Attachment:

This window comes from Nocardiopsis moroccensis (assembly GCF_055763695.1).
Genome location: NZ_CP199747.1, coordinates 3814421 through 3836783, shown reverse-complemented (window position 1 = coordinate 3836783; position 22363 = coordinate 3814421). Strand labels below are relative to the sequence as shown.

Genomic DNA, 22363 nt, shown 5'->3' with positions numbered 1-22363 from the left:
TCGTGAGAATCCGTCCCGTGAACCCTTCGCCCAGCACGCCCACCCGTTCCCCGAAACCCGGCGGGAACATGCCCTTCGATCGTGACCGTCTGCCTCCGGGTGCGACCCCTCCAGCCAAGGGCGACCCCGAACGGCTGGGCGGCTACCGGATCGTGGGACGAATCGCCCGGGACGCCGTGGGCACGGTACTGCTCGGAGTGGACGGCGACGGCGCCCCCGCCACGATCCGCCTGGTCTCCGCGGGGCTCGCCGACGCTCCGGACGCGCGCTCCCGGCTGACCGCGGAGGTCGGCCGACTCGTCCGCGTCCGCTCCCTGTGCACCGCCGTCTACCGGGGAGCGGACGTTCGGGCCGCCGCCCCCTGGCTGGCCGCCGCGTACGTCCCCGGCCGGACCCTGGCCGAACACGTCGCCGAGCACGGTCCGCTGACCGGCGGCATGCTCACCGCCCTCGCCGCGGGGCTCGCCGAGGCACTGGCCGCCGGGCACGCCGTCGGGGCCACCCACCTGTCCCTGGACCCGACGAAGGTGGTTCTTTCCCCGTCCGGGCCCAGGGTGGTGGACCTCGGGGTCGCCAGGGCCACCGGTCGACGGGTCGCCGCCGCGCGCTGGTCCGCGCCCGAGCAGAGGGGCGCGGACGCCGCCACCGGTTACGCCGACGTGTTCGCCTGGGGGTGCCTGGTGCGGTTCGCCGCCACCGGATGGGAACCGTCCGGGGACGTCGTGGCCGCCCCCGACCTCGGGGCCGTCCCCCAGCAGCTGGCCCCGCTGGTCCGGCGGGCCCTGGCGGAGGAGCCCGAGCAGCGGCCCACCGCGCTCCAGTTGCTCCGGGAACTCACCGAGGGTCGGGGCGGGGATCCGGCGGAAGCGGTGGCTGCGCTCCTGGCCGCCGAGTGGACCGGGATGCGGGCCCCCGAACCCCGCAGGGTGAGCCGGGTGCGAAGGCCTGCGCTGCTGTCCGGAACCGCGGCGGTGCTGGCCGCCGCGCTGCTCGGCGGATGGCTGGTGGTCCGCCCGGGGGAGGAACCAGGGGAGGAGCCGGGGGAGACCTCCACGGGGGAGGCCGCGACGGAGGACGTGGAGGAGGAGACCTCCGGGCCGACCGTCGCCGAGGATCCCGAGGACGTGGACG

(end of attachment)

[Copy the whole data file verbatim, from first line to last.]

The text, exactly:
This window comes from Nocardiopsis moroccensis (assembly GCF_055763695.1).
Genome location: NZ_CP199747.1, coordinates 3814421 through 3836783, shown reverse-complemented (window position 1 = coordinate 3836783; position 22363 = coordinate 3814421). Strand labels below are relative to the sequence as shown.

Genomic DNA, 22363 nt, shown 5'->3' with positions numbered 1-22363 from the left:
TCGTGAGAATCCGTCCCGTGAACCCTTCGCCCAGCACGCCCACCCGTTCCCCGAAACCCGGCGGGAACATGCCCTTCGATCGTGACCGTCTGCCTCCGGGTGCGACCCCTCCAGCCAAGGGCGACCCCGAACGGCTGGGCGGCTACCGGATCGTGGGACGAATCGCCCGGGACGCCGTGGGCACGGTACTGCTCGGAGTGGACGGCGACGGCGCCCCCGCCACGATCCGCCTGGTCTCCGCGGGGCTCGCCGACGCTCCGGACGCGCGCTCCCGGCTGACCGCGGAGGTCGGCCGACTCGTCCGCGTCCGCTCCCTGTGCACCGCCGTCTACCGGGGAGCGGACGTTCGGGCCGCCGCCCCCTGGCTGGCCGCCGCGTACGTCCCCGGCCGGACCCTGGCCGAACACGTCGCCGAGCACGGTCCGCTGACCGGCGGCATGCTCACCGCCCTCGCCGCGGGGCTCGCCGAGGCACTGGCCGCCGGGCACGCCGTCGGGGCCACCCACCTGTCCCTGGACCCGACGAAGGTGGTTCTTTCCCCGTCCGGGCCCAGGGTGGTGGACCTCGGGGTCGCCAGGGCCACCGGTCGACGGGTCGCCGCCGCGCGCTGGTCCGCGCCCGAGCAGAGGGGCGCGGACGCCGCCACCGGTTACGCCGACGTGTTCGCCTGGGGGTGCCTGGTGCGGTTCGCCGCCACCGGATGGGAACCGTCCGGGGACGTCGTGGCCGCCCCCGACCTCGGGGCCGTCCCCCAGCAGCTGGCCCCGCTGGTCCGGCGGGCCCTGGCGGAGGAGCCCGAGCAGCGGCCCACCGCGCTCCAGTTGCTCCGGGAACTCACCGAGGGTCGGGGCGGGGATCCGGCGGAAGCGGTGGCTGCGCTCCTGGCCGCCGAGTGGACCGGGATGCGGGCCCCCGAACCCCGCAGGGTGAGCCGGGTGCGAAGGCCTGCGCTGCTGTCCGGAACCGCGGCGGTGCTGGCCGCCGCGCTGCTCGGCGGATGGCTGGTGGTCCGCCCGGGGGAGGAACCAGGGGAGGAGCCGGGGGAGACCTCCACGGGGGAGGCCGCGACGGAGGACGTGGAGGAGGAGACCTCCGGGCCGACCGTCGCCGAGGATCCCGAGGACGTGGACG